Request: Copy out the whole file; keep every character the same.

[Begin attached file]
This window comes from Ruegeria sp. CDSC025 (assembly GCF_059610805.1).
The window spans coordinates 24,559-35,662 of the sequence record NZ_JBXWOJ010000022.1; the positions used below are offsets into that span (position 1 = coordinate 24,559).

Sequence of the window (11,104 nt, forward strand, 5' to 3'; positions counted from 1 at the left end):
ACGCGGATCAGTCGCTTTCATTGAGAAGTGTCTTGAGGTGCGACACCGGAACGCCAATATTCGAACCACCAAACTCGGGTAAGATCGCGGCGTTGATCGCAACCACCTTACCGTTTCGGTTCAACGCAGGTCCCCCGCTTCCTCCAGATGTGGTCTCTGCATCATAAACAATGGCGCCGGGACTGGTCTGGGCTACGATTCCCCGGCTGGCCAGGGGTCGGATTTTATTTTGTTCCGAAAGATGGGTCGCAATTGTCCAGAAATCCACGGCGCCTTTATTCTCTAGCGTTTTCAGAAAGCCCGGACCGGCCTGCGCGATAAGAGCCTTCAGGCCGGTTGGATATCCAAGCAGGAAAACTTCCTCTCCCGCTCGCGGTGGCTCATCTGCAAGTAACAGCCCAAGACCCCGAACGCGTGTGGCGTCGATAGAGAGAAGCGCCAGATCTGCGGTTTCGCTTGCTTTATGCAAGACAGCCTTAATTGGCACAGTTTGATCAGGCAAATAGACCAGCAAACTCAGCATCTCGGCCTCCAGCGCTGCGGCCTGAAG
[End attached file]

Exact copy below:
This window comes from Ruegeria sp. CDSC025 (assembly GCF_059610805.1).
The window spans coordinates 24,559-35,662 of the sequence record NZ_JBXWOJ010000022.1; the positions used below are offsets into that span (position 1 = coordinate 24,559).

Sequence of the window (11,104 nt, forward strand, 5' to 3'; positions counted from 1 at the left end):
ACGCGGATCAGTCGCTTTCATTGAGAAGTGTCTTGAGGTGCGACACCGGAACGCCAATATTCGAACCACCAAACTCGGGTAAGATCGCGGCGTTGATCGCAACCACCTTACCGTTTCGGTTCAACGCAGGTCCCCCGCTTCCTCCAGATGTGGTCTCTGCATCATAAACAATGGCGCCGGGACTGGTCTGGGCTACGATTCCCCGGCTGGCCAGGGGTCGGATTTTATTTTGTTCCGAAAGATGGGTCGCAATTGTCCAGAAATCCACGGCGCCTTTATTCTCTAGCGTTTTCAGAAAGCCCGGACCGGCCTGCGCGATAAGAGCCTTCAGGCCGGTTGGATATCCAAGCAGGAAAACTTCCTCTCCCGCTCGCGGTGGCTCATCTGCAAGTAACAGCCCAAGACCCCGAACGCGTGTGGCGTCGATAGAGAGAAGCGCCAGATCTGCGGTTTCGCTTGCTTTATGCAAGACAGCCTTAATTGGCACAGTTTGATCAGGCAAATAGACCAGCAAACTCAGCATCTCGGCCTCCAGCGCTGCGGCCTGAAG